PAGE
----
• Seriousness of the Violation;
  • The Responding Party’s prior history;
  • Ages of individuals involved;
  • Whether the Responding Party poses an ongoing threat to the safety of others;
  • Voluntary disclosure of offense and/or cooperation by the Responding Party;
  • Disposition of an investigation by state or federal law authorities;
  • Real or perceived impact of incident on the Reporting Party, NGB(s) or USOC; and
  • Other mitigating and aggravating circumstances.

For more information refer to the U.S. Center for Safe Sport Practices and Procedures, please visit: https://www.safesport.org/files/index/tag/policies-procedures.

What is USEF’s responsibility to enforce sanctions?
Federal Law requires USEF to enforce sanctions imposed by the U.S. Center for SafeSport and interim measures, including temporary suspensions. Communicating the information to members and the media is an important way to ensure protection of our members and participants in equestrian sport.

When did USEF’s Safe Sport program start?
USEF established a Safe Sport Policy, effective December 1, 2013, prior to the Center being created.  The Policy covered the areas of prohibited conduct (sexual misconduct, emotional misconduct, physical misconduct, bullying, harassment, and hazing), training and education, criminal background checks, reporting and enforcement.  Program requirements included Safe Sport Training and criminal background checks for USEF Staff, Licensed Officials, Board Members and Team Chefs and Coaches.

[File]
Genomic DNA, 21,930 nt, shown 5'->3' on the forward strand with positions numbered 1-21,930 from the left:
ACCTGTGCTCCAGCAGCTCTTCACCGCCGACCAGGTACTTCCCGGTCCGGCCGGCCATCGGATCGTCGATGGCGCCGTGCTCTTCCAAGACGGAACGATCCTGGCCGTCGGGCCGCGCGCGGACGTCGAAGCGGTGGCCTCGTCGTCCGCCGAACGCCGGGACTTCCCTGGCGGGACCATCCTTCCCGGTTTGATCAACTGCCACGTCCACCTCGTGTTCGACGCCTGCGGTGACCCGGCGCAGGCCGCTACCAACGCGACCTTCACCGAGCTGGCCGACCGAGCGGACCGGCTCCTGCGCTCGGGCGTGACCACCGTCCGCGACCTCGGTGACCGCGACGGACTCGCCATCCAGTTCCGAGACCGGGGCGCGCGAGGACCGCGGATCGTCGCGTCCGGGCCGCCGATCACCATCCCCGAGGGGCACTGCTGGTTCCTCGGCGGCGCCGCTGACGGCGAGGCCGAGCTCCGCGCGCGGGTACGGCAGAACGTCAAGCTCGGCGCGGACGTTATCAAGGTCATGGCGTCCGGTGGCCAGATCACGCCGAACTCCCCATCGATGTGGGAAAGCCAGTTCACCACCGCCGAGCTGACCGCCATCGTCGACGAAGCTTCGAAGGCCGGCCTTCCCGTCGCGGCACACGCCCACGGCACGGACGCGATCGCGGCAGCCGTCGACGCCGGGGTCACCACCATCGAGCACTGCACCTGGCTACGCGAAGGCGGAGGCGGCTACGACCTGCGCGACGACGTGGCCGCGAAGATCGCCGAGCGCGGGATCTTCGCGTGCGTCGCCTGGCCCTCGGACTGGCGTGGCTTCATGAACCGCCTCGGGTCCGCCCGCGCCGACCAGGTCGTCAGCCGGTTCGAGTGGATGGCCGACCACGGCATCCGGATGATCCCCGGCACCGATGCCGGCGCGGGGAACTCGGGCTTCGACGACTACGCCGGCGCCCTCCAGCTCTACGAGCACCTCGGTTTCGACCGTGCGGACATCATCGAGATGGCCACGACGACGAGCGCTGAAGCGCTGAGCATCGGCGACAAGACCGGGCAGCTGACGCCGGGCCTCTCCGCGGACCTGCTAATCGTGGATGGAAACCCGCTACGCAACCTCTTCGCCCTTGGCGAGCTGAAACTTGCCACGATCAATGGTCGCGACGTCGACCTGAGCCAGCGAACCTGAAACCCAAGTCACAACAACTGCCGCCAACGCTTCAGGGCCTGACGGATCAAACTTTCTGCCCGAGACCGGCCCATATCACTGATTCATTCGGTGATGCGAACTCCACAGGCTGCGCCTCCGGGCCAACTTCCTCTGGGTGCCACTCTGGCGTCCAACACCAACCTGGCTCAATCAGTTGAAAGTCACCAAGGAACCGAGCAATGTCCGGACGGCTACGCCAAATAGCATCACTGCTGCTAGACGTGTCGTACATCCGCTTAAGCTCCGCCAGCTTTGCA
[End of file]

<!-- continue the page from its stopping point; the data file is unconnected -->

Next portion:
What is the responsibility of USEF Recognized Affiliates and their associated organizations and activities?
A suspended or banned person is prohibited from participating, in any capacity, in any activity or competition authorized by, organized by, or under the auspices of the United States Olympic Committee, the national governing bodies recognized by the United States Olympic Committee, including US Equestrian, and/or any US Equestrian Affiliated Organization.  This prohibition affects a person regardless of whether or not they are a USEF member. Competition licensees and management are responsible for ensuring that no banned or suspended person is on the competition grounds.

From the US Equestrian Communications Department

Moggre Flies to First in $35,000 1.40m U-25 Final at Tryon

Brian Moggre and MTM Flutterby. Photo Credit ©Sportfot.

Mill Spring, NC – July 13, 2018 – It was the USA’s Brian Moggre who climbed to the top of the podium in the $35,000 1.40m U-25 Final at Tryon International Equestrian Center (TIEC), as the sun set on day three of Tryon Summer V competition at the venue. Moggre and MTM Flutterby flew through fast track timers in 34.64 seconds, two full seconds ahead of second place finisher Mattie Hatcher (USA) and her own 2009 Swedish Warmblood gelding (Click and Cash x Feliciano) Cristiano, who finished with a time of 36.56 seconds with four added faults. Third place was rounded out by Megan McDermott (USA) and her own 2006 Caballo Deportivo La Silla gelding (Dollar de la Pierre x Polydor), Tizimin LS, who completed their first round of competition in 78.18 seconds and added four faults.

Moggre and the 2007 Dutch Warmblood mare (C-Indoctro x Grace) owned by Major Wagner LLC, are newcomers to the venue and the first experience has boded well for the pair. “She was amazing tonight,” he commented. “Izzy has the best heart out of any horse I’ve ever had. She’s so amazing.”

The duo rode around the Catalina Cruz (MEX) course in a timely manner and were brought back to contest the two horse jump-off with ease. “If there is one thing that my trainers have taught me,” stated Moggre, “I will hold onto this for the rest of my riding career: playing it safe; if you have a rail, you’re too slow. Every time you walk in the ring you need to go in there with a mission. If you’re going in, you’re fast, you’re going to be clear, and you’re going to win. You can’t win unless you try.”